Archive for the ‘Gambling industry’ Category

Billionaires, Blowhards and Bribery

Friday, March 11th, 2011

Billionaire Sheldon Adelson

The bond between David Koch and Scott Walker is not the only relationship between a reactionary billionaire and a rightwing politician contaminating the U.S. political scene. Attention also needs to be paid to what’s going on between Sheldon Adelson and Newt Gingrich.

Adelson — the fifth wealthiest person in the United States, with a net worth estimated by Forbes at $23 billion — has made a major bet on Gingrich. Since 2006 he has contributed $7 million to Gingrich’s fundraising entity American Solutions for Winning the Future. Through this 527 vehicle (and a regular political action committee with the same name), Gingrich is raking in loads of cash as he teases the country about whether he plans to run for President while mouthing off with a variety of reckless policy pronouncements.

The American Solutions website has a section labeled Corruption. In January a post there announced a new feature called Corrupt Report that was supposed to monitor news of misbehavior “regardless of political party.” Somehow the site has failed to cover the recent disclosure by Adelson’s company, Las Vegas Sands, that it is being investigated by both the Securities and Exchange Commission and the U.S. Justice Department for possible violations of the Foreign Corrupt Practices Act. The Nevada Gaming Control Board is also said to be looking into the matter.

The investigations presumably involved Adelson’s four casinos in Asia — three in China-controlled Macao and one in Singapore — where Las Vegas Sands has branched out from its U.S. gambling operations.

It will be interesting to see how a gambling-related bribery scandal affects the political prospects of Gingrich, who already has the burden of reconciling his “family values” rhetoric with the fact that he has been twice divorced.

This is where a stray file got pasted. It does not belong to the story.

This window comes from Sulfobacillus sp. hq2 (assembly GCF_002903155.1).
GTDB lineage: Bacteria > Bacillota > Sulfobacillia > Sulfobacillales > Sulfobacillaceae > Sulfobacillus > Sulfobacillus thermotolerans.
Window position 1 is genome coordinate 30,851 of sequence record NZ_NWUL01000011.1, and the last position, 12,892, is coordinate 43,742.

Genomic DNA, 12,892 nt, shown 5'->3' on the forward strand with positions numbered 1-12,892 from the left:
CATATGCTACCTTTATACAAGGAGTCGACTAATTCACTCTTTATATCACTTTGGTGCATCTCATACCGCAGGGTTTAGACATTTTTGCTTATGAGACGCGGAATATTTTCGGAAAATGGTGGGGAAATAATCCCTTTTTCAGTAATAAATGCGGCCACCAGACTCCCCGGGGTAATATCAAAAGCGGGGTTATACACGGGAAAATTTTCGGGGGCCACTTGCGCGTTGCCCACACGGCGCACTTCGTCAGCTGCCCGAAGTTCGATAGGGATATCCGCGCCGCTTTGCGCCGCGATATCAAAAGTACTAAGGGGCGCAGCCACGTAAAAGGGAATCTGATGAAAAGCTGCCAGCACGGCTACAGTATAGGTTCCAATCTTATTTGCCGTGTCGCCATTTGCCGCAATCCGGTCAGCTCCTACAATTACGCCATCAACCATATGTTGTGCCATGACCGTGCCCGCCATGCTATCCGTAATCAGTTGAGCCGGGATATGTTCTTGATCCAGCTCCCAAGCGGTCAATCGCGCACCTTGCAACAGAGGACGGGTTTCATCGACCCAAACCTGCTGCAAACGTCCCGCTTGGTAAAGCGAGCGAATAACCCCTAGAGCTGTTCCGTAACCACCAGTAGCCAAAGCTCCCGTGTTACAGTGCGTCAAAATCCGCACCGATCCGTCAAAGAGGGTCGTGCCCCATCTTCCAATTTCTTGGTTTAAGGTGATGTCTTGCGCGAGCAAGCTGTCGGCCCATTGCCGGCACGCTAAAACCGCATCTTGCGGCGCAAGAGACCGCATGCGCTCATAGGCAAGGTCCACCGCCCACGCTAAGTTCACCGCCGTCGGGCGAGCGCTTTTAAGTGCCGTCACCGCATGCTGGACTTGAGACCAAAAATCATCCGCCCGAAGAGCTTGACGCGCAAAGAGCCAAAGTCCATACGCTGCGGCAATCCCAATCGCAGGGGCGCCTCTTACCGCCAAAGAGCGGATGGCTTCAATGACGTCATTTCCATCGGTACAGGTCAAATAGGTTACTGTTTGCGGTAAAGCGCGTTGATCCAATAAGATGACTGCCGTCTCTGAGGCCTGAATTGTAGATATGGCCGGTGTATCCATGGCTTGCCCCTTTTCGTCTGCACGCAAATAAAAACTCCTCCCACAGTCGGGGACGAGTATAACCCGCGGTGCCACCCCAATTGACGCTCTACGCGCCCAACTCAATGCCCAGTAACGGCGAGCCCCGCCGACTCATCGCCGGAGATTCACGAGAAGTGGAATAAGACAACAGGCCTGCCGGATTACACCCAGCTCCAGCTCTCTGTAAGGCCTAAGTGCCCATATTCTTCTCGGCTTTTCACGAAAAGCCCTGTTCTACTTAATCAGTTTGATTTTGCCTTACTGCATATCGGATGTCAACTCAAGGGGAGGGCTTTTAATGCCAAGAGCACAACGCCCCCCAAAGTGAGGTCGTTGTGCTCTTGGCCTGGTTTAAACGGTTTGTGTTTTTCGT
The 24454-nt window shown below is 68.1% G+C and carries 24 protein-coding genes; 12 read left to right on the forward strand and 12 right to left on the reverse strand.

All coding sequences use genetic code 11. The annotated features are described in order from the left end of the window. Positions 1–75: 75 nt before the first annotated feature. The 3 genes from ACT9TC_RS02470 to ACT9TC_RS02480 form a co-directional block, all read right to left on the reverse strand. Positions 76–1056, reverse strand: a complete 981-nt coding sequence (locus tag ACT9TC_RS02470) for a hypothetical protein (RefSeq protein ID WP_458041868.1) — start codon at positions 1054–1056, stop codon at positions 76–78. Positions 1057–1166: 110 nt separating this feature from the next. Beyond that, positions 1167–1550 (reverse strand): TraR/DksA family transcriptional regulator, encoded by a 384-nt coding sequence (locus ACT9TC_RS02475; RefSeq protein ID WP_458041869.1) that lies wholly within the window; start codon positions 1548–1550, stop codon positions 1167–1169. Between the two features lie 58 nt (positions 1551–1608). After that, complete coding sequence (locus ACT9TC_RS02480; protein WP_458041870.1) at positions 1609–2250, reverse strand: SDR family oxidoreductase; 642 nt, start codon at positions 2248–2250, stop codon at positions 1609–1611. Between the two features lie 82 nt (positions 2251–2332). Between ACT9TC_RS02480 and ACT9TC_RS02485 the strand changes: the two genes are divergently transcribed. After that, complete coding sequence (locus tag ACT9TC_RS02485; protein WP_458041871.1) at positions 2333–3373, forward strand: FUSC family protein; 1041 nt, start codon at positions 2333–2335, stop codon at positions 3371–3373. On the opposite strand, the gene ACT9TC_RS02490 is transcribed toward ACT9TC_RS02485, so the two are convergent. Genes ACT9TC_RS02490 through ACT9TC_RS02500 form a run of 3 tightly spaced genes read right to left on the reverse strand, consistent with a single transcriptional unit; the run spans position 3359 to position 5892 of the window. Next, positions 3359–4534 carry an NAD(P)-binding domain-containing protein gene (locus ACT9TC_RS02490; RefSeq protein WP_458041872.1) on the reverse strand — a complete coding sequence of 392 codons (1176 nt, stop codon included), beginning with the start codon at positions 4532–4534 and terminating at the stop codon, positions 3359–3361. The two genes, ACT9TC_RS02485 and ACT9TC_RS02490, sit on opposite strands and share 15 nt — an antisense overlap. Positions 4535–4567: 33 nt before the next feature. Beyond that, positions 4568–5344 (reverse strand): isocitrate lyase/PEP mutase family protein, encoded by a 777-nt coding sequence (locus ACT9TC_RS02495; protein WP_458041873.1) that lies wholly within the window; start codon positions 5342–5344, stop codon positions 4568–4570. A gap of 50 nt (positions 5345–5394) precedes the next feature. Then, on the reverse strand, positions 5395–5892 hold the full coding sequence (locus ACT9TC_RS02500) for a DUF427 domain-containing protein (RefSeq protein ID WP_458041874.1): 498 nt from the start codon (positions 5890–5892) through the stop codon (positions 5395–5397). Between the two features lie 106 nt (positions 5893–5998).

Adelson’s support for Gingrich is far from his only foray into conservative politics. Like a number of other billionaires, he seems to have built his reactionary views on a foundation of anti-union animus. This began in the late 1990s, after Adelson purchased the Sands hotel and casino in Las Vegas — the former hangout of Frank Sinatra and the Rat Pack — and tore it down to make way for the gargantuan Venetian gambling emporium.

The Sands had been a unionized operation, but Adelson refused to recognize the Culinary Workers at the Venetian. When union supporters picketed in front of the casino, he tried to have them arrested, setting off a legal battle that lasted for a decade. More recently, Adelson was an outspoken foe of the Employee Free Choice Act, and today the Las Vegas Sands brags in its 10-K filing that none of the workers at its casinos are covered by collective bargaining agreements.

In 2007 Adelson founded  Freedom’s Watch, an advocacy group that tried to build support for the Bush Administration’s surge strategy in Iraq, beat the drum on what it called the “Iranian Threat” and which in 2008 was being touted as the right’s answer to MoveOn.org — a claim that somehow missed the distinction between a group funded by large numbers of small contributions and one bankrolled mostly by a single multi-billionaire. Despite that money, Freedom’s Watch was a short-lived flop.

Adelson also became active in Israel, where he started a conservative newspaper and became a leading backer of rightwing politicians, especially Prime Minister Benjamin Netanyahu. He has also been an apologist for the repressive Chinese government, which allowed him to build his lucrative casinos in Macao.

At times Adelson has been called the Right’s answer to George Soros. The difference is that Adelson’s political views serve his financial self-interest, especially when it comes to paying taxes. According to a 2008 profile of the gambling magnate in The New Yorker, Adelson once said to an associate: “Why is it fair that I should be paying a higher percentage of taxes than anyone else?”

It’s amazing that Adelson, whose only higher education came from a stint at the tuition-free City College of New York, can forget that progressive taxation (or what’s left of it) is what pays for the public institutions and infrastructure that help people like him succeed.

Even more dismaying than billionaires’ deluding themselves into thinking that they are completely self-made is the fact that they can now use large amounts of their undertaxed wealth to promote policies that make life ever more harsh for the rest of us.